First all-female Madison School Board elected with Carusi, Muldrow and Mirilli wins | Local Education

With the election of Cris Carusi, Ali Muldrow and Ananda Mirilli, all seven Madison School Board seats will be held by women for the first time.

Carusi, Muldrow and Mirilli emerged victorious in their respective elections Tuesday for seats 3, 4 and 5 on the School Board. All three will hold seats currently held by men — Dean Loumos, James Howard and TJ Mertz.

“I’m sure it was an all-male board for many years at some point,” former Madison School Board member Carol Carstensen said, in response to the results.

In a district where roughly 58 percent of students are nonwhite, the addition of Mirilli and Muldrow puts the board at three people of color. Gloria Reyes, who holds Seat 1, became the first Latina member of the School Board last year.

Here’s what happened in each election.

Seat 3: Public education advocate Cris Carusi tops independent charter school founder Kaleem Caire 

Though the results were narrower than their primary matchup, Cris Carusi, a public education advocate and University of Wisconsin-Madison research director edged out One City Schools founder Kaleem Caire by just over four percentage points. Carusi received 51.9 percent of the vote with 100 percent of precincts reporting, while Caire received 47.6 percent.

“I’m feeling incredibly grateful to the voters, to everyone who supported this campaign and to my campaign team,” Carusi said at an election watch party at the Great Dane’s east-side location. “This was truly a team effort.”

The Seat 3 election pitted Caire, whose One City Schools is an independent charter school, against Carusi, a staunch opponent to voucher schools and independent charters who has called for dismantling the state office that approved the school.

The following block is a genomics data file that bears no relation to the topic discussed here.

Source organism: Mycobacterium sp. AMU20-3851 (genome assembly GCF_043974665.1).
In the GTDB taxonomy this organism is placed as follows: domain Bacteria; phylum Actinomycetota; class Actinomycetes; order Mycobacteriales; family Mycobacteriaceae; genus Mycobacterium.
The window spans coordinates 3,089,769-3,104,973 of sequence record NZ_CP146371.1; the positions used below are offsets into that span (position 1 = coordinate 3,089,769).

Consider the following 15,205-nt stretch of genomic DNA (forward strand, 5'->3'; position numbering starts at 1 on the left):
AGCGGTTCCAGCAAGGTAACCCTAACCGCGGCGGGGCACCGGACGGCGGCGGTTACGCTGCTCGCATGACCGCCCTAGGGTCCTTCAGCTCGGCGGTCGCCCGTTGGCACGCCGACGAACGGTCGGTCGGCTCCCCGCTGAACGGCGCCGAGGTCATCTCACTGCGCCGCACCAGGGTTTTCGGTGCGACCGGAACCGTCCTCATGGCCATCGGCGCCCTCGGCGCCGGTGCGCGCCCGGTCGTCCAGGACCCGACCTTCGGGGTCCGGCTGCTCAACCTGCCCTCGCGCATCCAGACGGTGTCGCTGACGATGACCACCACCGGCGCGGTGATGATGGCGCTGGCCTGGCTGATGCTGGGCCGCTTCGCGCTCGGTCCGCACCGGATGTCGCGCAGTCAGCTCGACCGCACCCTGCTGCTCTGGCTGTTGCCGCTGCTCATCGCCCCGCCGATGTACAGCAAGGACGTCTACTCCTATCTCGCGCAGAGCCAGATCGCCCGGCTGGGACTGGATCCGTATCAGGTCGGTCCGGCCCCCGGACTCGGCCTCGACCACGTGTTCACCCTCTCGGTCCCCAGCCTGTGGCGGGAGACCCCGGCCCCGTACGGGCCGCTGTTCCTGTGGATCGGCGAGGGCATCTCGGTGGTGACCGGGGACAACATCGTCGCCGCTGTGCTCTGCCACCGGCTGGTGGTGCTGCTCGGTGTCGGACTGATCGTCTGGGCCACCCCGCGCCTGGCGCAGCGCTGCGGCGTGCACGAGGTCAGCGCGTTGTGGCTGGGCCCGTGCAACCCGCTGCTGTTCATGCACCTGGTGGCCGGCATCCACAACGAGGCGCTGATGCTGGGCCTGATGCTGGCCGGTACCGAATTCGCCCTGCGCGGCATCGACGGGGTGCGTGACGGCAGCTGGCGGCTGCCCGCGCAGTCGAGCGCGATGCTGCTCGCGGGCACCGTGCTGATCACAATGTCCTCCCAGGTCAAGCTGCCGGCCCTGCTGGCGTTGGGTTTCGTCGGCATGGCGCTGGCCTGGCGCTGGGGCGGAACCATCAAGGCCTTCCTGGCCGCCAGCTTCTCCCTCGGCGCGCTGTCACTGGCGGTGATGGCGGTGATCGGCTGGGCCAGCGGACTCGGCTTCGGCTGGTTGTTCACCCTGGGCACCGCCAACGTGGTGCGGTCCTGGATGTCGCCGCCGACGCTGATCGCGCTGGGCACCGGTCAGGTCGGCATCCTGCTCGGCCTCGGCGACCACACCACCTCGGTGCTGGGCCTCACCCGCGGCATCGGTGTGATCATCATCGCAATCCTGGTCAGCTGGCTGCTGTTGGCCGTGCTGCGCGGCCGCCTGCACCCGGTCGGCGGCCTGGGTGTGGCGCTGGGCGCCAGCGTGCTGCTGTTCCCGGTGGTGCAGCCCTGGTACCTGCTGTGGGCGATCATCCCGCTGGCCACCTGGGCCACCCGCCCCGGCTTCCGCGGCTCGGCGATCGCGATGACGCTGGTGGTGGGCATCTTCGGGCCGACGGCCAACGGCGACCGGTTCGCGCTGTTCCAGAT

“We knew it was going to be close. There were a lot of people killing me on Facebook and social media, so we knew there are a lot of folks here that don’t necessarily want to see change happen,” Caire said. “But there were 32,000 people that do. So we looked at the numbers, and Cris ran a good race, but we felt good about what we did also. At the end of the day, it comes down to the will and desire of voters, and they’re not willing to support me being on the board yet.”

“I am honored that I got to run against Kaleem,” Carusi said. “He ran a respectful race and I am deeply grateful to him for that. He’s doing really good things in our community and I thank him for all he’s done for Madison.”

Caire ran nearly eight years after the Madison School Board rejected his proposal for another charter school, Madison Preparatory Academy, on a 5-2 vote. The school, which he had proposed while he was CEO of the Urban League of Greater Madison in 2011, originally would have been a school for black boys in sixth through 12th grades. 


Kaleem Caire, Madison School Board candidate, speaks with Ray Allen, former Madison School Board member, during his election party at Madison’s Tuesday night. Caire would go on to lose to Cris Carusi.

He first ran for Seat 4 on the School Board in 1998, where he received 45 percent of the vote in a loss to Ray Allen. Carusi ran unsuccessfully for School Board in 2017. 

Caire said he will continue to be active in Madison’s education scene and will push for universal preschool in the city.

“I keep going; I don’t stop,” Caire said. “(The election) is not going to stop me from doing what it is that we need to do … there’s a lot going on in the schools I feel I could help with, and I’ll still try to help.”

Carusi, who has touted her many years of attending School Board meetings and being a grassroots organizer, has staunchly opposed voucher schools and independent charter schools like One City. Her opposition to independent charter and voucher schools scored her the endorsement of Madison Teachers Inc., the local teachers union. 

“I’m looking forward to being able to bring all voices to the table and representing our whole community on the School Board,” Carusi said.

Seat 4: Ali Muldrow cruises to victory against David Blaska

Ali Muldrow, the co-executive director of the Gay Straight Alliance for Safe Schools, won the Seat 4 election which pitted her against former Dane County Board member David Blaska. Muldrow received 69.3 percent of the vote to Blaska’s 30.1 percent, with all precincts reporting.